The battery has a perimetral edge which is disposed adjacent the second battery connection 76. Conductive epoxy is dispensed relative to battery perimetral edge and electrically connects the perimetral edge with an adjacent arcuate portion of the second battery connection 76. In the illustrated embodiment, the perimetral edge defines the can of the battery, such that the conductive epoxy connects the positive terminal of the battery to the battery connection terminal 76.
The conductive epoxy is then cured.
Subsequently, encapsulating epoxy material is provided to encapsulate the substrates, to cover the integrated circuits and batteries, and conductive traces and to define a second housing portion. After application and curing of such epoxy, a suitable separation or singulation process takes place if multiple devices were formed simultaneously.
At any time after the conductive ink 64 is applied and before the encapsulating epoxy is provided, an insulating ring 78 is placed over a certain portion of the PTF 64. The insulating ring 78 has a periphery 80 and is positioned such that the periphery 80 circumscribes the ends 68 and 70 (see
Details of construction of a latch 37 are shown in
In the illustrated embodiment, the J and K inputs 90 and 92 are tied together. More particularly, in the illustrated embodiment, the J and K inputs 90 and 92, and the reset 98 are all tied to the voltage VDD. When inputs are applied to both the J and K inputs of a flip-flop simultaneously, the output of the flip-flop switches to its complement state on each clock pulse. That is, if the output Q was 1, it switches to 0, and vice-versa. The switch 30 is coupled to the clock input 96. The characteristic table for a JK flip-flop is as follows:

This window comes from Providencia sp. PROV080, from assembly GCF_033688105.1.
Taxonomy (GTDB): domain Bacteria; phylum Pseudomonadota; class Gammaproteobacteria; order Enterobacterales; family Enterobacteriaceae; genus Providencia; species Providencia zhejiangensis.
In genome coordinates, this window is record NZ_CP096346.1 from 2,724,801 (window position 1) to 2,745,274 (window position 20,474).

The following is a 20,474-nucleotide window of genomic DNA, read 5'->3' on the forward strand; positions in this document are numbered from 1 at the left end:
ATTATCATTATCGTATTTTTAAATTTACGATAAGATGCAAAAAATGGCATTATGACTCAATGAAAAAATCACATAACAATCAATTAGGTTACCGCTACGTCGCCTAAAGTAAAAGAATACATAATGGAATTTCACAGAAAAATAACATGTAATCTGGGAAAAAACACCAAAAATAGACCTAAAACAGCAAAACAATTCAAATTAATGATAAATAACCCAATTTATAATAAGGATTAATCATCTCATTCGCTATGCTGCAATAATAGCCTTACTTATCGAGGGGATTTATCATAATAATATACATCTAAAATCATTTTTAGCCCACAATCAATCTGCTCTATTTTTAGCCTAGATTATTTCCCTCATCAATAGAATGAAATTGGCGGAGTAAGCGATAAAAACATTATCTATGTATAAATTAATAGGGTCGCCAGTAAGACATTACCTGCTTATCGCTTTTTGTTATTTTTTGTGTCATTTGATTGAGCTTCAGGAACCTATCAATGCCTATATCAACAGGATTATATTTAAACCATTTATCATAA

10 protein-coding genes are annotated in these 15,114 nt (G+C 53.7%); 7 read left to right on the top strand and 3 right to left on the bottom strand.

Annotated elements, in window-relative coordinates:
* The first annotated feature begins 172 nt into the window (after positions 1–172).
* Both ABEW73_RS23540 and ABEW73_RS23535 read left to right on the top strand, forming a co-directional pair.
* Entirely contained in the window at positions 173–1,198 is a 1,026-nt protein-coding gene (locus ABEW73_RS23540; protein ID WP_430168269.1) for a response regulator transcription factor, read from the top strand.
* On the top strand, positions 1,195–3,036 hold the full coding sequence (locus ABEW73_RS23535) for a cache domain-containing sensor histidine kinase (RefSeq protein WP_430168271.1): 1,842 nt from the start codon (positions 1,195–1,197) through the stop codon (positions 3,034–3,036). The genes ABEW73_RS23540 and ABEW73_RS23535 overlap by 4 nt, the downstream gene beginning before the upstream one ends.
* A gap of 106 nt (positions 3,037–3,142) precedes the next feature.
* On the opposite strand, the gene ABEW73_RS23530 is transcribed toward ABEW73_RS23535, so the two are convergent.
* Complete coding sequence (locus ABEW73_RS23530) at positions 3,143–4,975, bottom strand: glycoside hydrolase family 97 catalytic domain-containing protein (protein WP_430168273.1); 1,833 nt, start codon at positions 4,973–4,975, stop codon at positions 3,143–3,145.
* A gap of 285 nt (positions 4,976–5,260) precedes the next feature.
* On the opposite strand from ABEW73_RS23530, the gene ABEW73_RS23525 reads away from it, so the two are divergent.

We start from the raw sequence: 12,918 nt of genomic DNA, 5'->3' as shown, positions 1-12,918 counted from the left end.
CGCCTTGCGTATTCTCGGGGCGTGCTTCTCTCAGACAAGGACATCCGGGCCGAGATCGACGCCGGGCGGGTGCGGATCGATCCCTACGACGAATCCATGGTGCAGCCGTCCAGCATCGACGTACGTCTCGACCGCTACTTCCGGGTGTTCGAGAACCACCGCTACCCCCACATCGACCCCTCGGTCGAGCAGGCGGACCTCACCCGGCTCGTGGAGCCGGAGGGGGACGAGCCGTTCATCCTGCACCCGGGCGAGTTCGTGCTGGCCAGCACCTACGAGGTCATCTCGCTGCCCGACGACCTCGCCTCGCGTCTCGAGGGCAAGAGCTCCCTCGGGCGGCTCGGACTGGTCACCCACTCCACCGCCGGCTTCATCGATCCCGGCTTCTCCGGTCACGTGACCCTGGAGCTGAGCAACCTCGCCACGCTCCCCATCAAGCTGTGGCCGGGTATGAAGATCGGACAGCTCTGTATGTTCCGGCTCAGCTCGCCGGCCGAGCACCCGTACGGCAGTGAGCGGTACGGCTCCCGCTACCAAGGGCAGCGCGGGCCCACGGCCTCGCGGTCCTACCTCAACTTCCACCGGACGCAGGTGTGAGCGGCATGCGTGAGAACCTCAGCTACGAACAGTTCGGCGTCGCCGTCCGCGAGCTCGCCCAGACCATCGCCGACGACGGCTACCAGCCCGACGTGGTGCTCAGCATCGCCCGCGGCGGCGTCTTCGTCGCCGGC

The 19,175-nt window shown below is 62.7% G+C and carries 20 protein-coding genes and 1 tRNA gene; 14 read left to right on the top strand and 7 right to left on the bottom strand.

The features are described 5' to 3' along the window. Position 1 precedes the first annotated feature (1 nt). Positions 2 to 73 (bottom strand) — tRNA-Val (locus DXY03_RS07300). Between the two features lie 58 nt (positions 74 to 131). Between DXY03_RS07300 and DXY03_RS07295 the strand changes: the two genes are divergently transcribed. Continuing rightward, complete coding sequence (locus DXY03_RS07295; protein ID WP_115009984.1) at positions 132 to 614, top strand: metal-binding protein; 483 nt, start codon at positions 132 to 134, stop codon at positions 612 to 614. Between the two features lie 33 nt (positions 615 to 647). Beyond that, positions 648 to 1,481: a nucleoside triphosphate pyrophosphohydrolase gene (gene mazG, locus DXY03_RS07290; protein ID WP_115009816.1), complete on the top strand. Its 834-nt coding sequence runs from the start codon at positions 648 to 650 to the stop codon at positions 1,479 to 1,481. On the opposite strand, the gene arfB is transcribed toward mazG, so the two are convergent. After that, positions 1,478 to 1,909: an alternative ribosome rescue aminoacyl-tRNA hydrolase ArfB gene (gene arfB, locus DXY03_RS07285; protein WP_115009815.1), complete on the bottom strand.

Q (t + 1)
An exemplary JK flip-flop that can be used for the flip-flop 89 is a MC74HC73 integrated circuit.
In the illustrated embodiment, the latch 37 further includes a RC network 102 coupled between the switch 30 and the clock input 96 to de-bounce the switch 30.
In an alternative embodiment, a T flip-flop is employed instead of JK flip-flop. A T flip-flop is a single-input version of a JK flip-flop. The design of a T flip-flop is analogous to a JK flip-flop with J and K inputs being tied together.
In compliance with the statute, the invention has been described in language more or less specific as to structural and methodical features. It is to be understood, however, that the invention is not limited to the specific features shown and described, since the means herein disclosed comprise preferred forms of putting the invention into effect. The invention is, therefore, claimed in any of its forms or modifications within the proper scope of the appended claims appropriately interpreted in accordance with the doctrine of equivalents.
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|U.S. Classification||340/10.1, 340/10.34|
|International Classification||G06K19/07, G06K19/077, H04Q1/00, G06K19/073|
|Cooperative Classification||G06K19/07749, H01Q9/16, Y10T29/49117, Y10T29/49018, Y10T29/49004, G06K19/0716, G06K19/0723, H01H2231/05, H01Q21/28, G06K19/07345, H01Q7/00, Y10T29/49016|
|European Classification||G06K19/07E, H01Q7/00, H01Q21/28, H01Q9/16, G06K19/073A4, G06K19/077T, G06K19/07T|
|Jan 23, 2007||CC||Certificate of correction|
|Sep 13, 2007||AS||Assignment|
Owner name: KEYSTONE TECHNOLOGY SOLUTIONS, LLC,IDAHO
Free format text: ASSIGNMENT OF ASSIGNORS INTEREST;ASSIGNOR:MICRON TECHNOLOGY, INC.;REEL/FRAME:019825/0542
Effective date: 20070628
|Aug 12, 2009||FPAY||Fee payment|
Year of fee payment: 4
|Jan 4, 2010||AS||Assignment|
Owner name: ROUND ROCK RESEARCH, LLC,NEW YORK
Free format text: ASSIGNMENT OF ASSIGNORS INTEREST;ASSIGNOR:MICRON TECHNOLOGY, INC.;REEL/FRAME:023786/0416